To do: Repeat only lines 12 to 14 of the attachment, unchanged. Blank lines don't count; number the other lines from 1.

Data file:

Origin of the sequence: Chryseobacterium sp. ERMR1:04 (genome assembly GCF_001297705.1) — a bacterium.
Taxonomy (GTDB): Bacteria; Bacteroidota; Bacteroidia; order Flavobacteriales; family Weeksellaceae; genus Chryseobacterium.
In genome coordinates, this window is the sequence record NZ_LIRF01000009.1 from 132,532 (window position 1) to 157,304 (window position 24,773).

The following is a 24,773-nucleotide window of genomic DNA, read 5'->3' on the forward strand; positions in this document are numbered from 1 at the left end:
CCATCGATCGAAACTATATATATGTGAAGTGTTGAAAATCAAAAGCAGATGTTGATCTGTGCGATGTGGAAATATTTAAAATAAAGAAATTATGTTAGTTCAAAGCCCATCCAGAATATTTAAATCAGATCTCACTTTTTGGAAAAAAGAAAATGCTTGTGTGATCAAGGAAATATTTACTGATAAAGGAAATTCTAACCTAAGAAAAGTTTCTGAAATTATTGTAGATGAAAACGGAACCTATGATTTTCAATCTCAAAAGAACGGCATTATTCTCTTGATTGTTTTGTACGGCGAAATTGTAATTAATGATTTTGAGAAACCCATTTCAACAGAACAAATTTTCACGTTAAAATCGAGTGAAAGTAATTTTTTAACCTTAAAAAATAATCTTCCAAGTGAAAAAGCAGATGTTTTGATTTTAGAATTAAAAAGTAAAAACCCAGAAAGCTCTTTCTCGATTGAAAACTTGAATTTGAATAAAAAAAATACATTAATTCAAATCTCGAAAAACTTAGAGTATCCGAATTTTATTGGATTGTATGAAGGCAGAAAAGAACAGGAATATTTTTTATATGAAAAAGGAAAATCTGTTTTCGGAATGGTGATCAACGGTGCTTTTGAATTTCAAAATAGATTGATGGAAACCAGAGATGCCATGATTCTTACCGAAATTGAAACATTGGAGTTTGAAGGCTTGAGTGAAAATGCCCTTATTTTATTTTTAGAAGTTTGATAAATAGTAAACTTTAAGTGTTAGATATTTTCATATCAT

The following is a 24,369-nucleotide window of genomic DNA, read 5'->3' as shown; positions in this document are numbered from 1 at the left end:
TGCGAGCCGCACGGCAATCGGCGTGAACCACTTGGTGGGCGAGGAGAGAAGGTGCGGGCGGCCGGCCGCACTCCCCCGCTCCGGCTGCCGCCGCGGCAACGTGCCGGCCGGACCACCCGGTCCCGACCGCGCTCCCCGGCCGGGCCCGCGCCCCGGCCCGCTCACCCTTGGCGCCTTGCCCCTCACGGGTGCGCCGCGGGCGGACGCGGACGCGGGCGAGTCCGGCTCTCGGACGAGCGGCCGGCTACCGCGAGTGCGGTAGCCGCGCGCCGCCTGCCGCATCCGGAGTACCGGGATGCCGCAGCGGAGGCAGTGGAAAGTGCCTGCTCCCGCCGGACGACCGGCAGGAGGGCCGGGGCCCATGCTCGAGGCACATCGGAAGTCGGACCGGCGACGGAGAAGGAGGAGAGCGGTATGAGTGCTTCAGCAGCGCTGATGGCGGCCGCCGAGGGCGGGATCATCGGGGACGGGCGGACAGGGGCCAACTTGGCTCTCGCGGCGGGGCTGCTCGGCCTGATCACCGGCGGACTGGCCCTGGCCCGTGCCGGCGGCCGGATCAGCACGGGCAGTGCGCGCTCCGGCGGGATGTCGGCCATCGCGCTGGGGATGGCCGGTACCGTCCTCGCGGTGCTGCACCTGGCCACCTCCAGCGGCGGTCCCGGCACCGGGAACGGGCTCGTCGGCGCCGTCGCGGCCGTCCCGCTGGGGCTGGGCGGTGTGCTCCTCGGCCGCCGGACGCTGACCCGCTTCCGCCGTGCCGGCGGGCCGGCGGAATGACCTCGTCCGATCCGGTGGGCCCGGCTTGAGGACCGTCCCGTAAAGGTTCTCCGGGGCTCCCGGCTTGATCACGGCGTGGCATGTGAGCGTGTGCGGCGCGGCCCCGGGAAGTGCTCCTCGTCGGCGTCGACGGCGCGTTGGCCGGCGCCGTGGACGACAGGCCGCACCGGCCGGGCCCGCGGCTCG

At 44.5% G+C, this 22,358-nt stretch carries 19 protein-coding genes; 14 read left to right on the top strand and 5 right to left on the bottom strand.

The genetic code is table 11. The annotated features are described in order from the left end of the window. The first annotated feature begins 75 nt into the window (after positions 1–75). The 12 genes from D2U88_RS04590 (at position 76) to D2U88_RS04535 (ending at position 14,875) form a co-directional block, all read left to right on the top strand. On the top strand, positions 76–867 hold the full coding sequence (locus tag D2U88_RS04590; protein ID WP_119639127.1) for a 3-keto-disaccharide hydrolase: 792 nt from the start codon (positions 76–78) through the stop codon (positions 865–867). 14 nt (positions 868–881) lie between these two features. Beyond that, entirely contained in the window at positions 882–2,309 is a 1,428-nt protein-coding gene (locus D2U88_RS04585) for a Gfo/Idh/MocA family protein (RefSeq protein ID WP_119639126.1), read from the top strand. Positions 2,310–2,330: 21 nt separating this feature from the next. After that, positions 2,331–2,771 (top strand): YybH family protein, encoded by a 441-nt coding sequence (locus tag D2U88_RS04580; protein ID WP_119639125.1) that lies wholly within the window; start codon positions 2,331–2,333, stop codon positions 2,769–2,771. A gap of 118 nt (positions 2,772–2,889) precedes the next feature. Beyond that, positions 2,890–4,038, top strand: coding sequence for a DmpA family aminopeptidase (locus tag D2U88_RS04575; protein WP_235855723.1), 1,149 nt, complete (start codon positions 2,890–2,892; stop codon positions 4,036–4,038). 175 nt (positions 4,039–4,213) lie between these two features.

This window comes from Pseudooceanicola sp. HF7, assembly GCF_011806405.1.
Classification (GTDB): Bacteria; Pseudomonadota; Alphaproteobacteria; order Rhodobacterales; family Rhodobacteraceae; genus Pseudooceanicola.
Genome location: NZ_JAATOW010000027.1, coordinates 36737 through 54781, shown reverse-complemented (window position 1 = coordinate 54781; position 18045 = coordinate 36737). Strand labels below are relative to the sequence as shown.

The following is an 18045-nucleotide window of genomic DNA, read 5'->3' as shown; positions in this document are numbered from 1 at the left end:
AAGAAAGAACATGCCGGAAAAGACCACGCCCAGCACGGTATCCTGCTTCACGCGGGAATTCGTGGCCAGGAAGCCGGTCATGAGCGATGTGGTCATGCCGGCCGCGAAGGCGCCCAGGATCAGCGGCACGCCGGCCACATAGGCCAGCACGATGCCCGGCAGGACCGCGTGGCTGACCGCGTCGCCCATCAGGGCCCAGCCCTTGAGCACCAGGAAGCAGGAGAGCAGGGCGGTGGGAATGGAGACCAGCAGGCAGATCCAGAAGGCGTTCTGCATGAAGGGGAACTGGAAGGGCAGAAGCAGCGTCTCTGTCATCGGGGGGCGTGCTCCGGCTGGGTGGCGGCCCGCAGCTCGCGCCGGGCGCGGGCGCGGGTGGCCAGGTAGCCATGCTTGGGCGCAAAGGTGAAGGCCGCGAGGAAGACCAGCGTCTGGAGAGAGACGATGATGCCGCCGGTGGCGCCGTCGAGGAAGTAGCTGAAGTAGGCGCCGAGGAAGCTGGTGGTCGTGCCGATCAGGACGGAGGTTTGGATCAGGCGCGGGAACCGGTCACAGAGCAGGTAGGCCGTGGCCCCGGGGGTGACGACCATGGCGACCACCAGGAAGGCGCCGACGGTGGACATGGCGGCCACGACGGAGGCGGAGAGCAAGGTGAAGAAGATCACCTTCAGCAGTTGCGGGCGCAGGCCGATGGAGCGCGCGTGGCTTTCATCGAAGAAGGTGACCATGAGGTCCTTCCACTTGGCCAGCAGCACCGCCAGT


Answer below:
Genome location: NZ_JAATOW010000027.1, coordinates 36737 through 54781, shown reverse-complemented (window position 1 = coordinate 54781; position 18045 = coordinate 36737). Strand labels below are relative to the sequence as shown.

The following is an 18045-nucleotide window of genomic DNA, read 5'->3' as shown; positions in this document are numbered from 1 at the left end:
AAGAAAGAACATGCCGGAAAAGACCACGCCCAGCACGGTATCCTGCTTCACGCGGGAATTCGTGGCCAGGAAGCCGGTCATGAGCGATGTGGTCATGCCGGCCGCGAAGGCGCCCAGGATCAGCGGCACGCCGGCCACATAGGCCAGCACGATGCCCGGCAGGACCGCGTGGCTGACCGCGTCGCCCATCAGGGCCCAGCCCTTGAGCACCAGGAAGCAGGAGAGCAGGGCGGTGGGAATGGAGACCAGCAGGCAGATCCAGAAGGCGTTCTGCATGAAGGGGAACTGGAAGGGCAGAAGCAGCGTCTCTGTCATCGGGGGGCGTGCTCCGGCTGGGTGGCGGCCCGCAGCTCGCGCCGGGCGCGGGCGCGGGTGGCCAGGTAGCCATGCTTGGGCGCAAAGGTGAAGGCCGCGAGGAAGACCAGCGTCTGGAGAGAGACGATGATGCCGCCGGTGGCGCCGTCGAGGAAGTAGCTGAAGTAGGCGCCGAGGAAGCTGGTGGTCGTGCCGATCAGGACGGAGGTTTGGATCAGGCGCGGGAACCGGTCACAGAGCAGGTAGGCCGTGGCCCCGGGGGTGACGACCATGGCGACCACCAGGAAGGCGCCGACGGTGGACATGGCGGCCACGACGGAGGCGGAGAGCAAGGTGAAGAAGATCACCTTCAGCAGTTGCGGGCGCAGGCCGATGGAGCGCGCGTGGCTTTCATCGAAGAAGGTGACCATGAGGTCCTTCCACTTGGCCAGCAGCACCGCCAGT